At 0749, MCTS issued a mayday that provided a third updated position, after having received a report of the latitude and longitude from a searcher with a GPS where the vessel's overturned hull was located. This position was approximately 1.5 km southwest of the actual occurrence location.

At 0756, the Department of Fisheries and Oceans (DFO) Fast Rescue Craft (FRC) arrived from Neguac, New Brunswick, and searched an area where an object in the water was located (south of the old buoyed channel).

At 0758, MCTS relayed a message from JRCC to the Cap Breton to search along the coast, north of the buoyed channel. The Cap Breton complied by turning around and travelling north, away from the accident site and overturned hull and in the opposite direction of the actual drift pattern.

One body was recovered in the afternoon, and the other 2 bodies were recovered the following day.

Damage to the vessel

The Marie J sank and was not recovered, with the exception of the wheelhouse, which was later located on the beach.

Personnel certification and experience

The master had 18 years of fishing experience in the Tabusintac Bay area and had served as a master for the last 8 years. In 2001, he completed marine emergency duties (A1) training and, in 2011, completed small-vessel operator proficiency training.

The experienced deckhand and the third person on board held no marine certifications.

The buoy contractor had 52 years of fishing experience and had been surveying the gullies and placing the buoys in Tabusintac Bay since 1964. He had held the buoy tending contract for the last 37 years.

Environmental conditions

At the time of the occurrence, a strong north wind warning was in effect. The wind was from the northeast at approximately 25 knots, and the wave height was 3 to 4 m. The current was flooding into Tabusintac Bay and was opposing the wind and sea conditions in the Gulf of St. Lawrence. The DFO prediction for low tide on 18 May in the Tabusintac gully was 0430.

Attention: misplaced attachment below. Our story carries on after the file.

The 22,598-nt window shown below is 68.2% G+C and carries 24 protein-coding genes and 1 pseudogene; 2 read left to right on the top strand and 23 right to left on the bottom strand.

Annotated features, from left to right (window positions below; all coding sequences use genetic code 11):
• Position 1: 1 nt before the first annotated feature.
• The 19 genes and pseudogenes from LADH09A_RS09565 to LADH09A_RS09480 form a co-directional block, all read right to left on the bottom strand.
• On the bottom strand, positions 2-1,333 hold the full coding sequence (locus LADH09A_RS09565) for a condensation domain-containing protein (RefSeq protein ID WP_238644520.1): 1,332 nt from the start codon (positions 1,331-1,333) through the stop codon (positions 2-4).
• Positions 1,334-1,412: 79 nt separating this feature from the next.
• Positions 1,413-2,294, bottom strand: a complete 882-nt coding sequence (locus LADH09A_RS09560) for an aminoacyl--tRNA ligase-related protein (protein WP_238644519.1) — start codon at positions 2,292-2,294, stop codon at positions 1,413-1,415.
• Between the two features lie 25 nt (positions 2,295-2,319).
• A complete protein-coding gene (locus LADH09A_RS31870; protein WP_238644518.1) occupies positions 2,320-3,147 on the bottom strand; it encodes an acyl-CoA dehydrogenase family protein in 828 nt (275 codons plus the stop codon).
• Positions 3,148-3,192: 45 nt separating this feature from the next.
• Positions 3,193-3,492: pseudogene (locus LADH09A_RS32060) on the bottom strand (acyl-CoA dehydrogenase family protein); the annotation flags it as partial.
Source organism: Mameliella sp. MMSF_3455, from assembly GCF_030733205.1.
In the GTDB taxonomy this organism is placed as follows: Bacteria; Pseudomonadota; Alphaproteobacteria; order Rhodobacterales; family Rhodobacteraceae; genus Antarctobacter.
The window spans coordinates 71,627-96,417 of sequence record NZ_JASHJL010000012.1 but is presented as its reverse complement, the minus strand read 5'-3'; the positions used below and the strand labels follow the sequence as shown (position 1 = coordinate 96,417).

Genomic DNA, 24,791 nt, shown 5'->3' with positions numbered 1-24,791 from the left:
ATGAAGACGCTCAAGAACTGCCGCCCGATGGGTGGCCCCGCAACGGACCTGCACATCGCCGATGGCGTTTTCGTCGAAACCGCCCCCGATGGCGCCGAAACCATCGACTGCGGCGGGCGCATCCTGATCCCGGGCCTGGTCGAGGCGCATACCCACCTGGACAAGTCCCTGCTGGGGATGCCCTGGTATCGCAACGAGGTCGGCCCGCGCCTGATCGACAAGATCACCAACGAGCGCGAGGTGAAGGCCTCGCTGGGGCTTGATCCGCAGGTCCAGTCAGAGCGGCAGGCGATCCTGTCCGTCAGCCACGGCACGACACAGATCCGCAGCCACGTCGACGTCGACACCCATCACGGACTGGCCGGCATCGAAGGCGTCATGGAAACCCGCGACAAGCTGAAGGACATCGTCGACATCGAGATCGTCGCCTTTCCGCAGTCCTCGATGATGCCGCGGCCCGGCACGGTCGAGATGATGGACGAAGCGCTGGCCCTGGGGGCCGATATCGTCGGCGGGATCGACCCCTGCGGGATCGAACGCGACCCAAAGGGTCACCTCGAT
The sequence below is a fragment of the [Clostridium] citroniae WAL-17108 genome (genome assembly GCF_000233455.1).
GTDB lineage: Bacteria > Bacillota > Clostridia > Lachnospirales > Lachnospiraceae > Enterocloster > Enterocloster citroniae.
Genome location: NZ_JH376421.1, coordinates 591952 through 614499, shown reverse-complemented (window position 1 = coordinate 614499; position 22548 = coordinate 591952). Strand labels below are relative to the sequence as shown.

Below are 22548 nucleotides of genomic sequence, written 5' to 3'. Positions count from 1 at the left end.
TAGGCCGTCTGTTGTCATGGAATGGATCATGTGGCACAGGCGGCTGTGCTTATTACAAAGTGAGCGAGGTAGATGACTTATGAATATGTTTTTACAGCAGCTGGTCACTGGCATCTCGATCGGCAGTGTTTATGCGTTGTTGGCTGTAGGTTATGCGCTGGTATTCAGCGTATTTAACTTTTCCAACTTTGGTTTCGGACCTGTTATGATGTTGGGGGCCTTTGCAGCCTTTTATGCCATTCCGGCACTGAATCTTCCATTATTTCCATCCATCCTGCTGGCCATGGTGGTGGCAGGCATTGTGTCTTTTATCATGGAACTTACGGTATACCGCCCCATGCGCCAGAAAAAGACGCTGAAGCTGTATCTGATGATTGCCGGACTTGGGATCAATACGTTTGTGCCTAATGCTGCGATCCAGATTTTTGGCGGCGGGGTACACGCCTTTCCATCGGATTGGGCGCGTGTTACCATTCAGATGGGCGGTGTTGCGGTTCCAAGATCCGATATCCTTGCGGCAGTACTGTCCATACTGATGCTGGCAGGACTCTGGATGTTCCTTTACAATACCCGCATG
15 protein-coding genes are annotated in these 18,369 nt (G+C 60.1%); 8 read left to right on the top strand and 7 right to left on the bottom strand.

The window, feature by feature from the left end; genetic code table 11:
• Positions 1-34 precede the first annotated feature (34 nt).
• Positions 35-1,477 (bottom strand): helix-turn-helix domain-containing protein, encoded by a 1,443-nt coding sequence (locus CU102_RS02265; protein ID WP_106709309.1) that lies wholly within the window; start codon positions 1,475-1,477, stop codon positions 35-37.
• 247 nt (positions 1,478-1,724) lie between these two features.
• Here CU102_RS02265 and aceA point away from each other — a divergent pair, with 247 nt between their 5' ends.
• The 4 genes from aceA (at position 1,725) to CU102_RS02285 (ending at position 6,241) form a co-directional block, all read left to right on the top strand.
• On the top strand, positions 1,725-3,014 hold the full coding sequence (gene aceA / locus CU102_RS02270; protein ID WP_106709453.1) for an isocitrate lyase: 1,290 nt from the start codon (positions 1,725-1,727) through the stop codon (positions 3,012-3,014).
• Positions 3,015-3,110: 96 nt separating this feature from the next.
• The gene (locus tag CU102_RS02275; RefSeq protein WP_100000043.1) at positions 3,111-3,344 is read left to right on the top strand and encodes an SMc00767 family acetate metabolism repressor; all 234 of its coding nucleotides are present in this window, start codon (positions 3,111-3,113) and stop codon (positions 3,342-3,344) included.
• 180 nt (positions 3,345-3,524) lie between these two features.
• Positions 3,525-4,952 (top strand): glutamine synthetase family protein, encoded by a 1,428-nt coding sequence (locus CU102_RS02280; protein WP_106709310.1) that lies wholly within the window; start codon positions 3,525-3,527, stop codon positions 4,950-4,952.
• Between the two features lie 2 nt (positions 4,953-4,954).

Lifesaving appliances

Under the Small Fishing Vessel Inspection Regulations, the Marie J, as a vessel not exceeding 12.2 m in length, was required to carry the following lifesaving appliances:

  • 1 approved life jacket for each person on board
  • 1 approved lifebuoy fitted with 27 m of retrieval line
  • 1 watertight can containing 6 approved self-igniting flares.

The vessel was equipped with 3 lifejackets, 1 fire extinguisher, 6 flares, and 3 personal flotation devices (PFDs). There was no life raft or emergency position-indicating radio beacon (EPIRB) on board, and they were not required by regulation.

None of the 3 persons on board the Marie J were wearing lifesaving appliances at the time of the occurrence. As well, within the fishing community of Tabusintac, it was not common practice for fishermen to wear PFDs or carry additional lifesaving equipment beyond that required to be carried by regulation.

Search and rescue

In the case of an emergency, the CCG is responsible for conducting, coordinating, and controlling maritime search and rescue (SAR) operations in Canadian waters. This work is conducted through the JRCCs and Maritime Rescue Sub-Centres (MRSCs). MCTSFootnote 12 centres assist JRCCs and MRSCs by managing communications with the vessels in need of assistance and with those involved in the SAR response. MCTS also collects information necessary for the successful resolution of a case and relays it to the rescue centre.